Saturday, March 15, 2008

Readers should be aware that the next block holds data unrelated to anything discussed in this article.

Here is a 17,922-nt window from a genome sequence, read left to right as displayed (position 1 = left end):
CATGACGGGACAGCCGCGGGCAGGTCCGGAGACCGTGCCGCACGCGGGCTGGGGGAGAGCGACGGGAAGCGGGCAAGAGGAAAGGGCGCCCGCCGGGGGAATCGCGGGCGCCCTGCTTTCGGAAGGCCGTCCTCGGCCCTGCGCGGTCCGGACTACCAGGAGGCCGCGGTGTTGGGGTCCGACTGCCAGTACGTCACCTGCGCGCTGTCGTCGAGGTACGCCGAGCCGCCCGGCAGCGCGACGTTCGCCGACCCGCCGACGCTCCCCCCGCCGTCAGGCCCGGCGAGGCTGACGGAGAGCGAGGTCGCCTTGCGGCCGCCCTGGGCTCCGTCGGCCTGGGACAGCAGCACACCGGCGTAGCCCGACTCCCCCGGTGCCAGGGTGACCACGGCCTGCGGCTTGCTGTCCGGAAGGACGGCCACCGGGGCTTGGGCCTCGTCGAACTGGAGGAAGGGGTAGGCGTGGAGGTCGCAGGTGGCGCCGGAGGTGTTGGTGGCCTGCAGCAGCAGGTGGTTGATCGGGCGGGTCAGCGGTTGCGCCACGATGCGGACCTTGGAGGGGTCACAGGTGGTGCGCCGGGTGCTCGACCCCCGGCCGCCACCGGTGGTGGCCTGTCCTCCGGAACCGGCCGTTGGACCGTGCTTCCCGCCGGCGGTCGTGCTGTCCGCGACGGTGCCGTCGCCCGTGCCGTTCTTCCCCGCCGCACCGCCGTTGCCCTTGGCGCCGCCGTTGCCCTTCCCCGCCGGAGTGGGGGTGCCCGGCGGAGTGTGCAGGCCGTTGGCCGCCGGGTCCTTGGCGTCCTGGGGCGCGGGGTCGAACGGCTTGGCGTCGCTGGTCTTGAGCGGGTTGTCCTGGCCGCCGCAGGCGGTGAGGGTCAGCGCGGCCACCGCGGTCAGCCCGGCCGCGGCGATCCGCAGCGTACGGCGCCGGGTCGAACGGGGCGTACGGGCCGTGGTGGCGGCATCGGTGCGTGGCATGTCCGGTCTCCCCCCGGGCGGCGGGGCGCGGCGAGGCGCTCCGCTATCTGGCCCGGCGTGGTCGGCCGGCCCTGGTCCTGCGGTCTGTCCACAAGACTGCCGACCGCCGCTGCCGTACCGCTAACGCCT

Don't act all shocked to hear that President Bush administration intervened to weaken the U.S. Environmental Protection Agency's new limits on smog-forming ozone. This is not the first time that the administration has tried to interfere with health assessments by government scientists, and it probably won't be the last. With less than a year left in office, we can be sure that the administration will try again and again to impose its short-sighted policies on the rest of us. The latest case involved the EPA's efforts to lower the seasonal limit on ozone to protect wildlife, parks and farmland as required by the Clean Air Act. Even though the EPA proposal was less restrictive than what scientists recommended, Bush overruled the agency and ordered the limit increased, according to the Washington Post. Solicitor General Paul Clement warned administration officials earlier this week that the new rules would contradict past submissions by the agency to the U.S. Supreme Court on the harm caused by ozone, so officials are trying to rewrite agency regulations to eliminate the conflict, the Post said. "It is unprecedented and an act of political interference for the president personally to override a decision that the Clean Air Act leaves exclusively to EPA's expert scientific judgment," said John Walke of the Natural Resources Defense Council. Documents showing the extent of administration involvement with the rules change were released by EPA on Wednesday, the Post reported. Ozone, which forms when pollutants are exposed to sunlight, is linked to heart and respiratory illnesses. An EPA spokesman said the new standard complied with the Clean Air Act.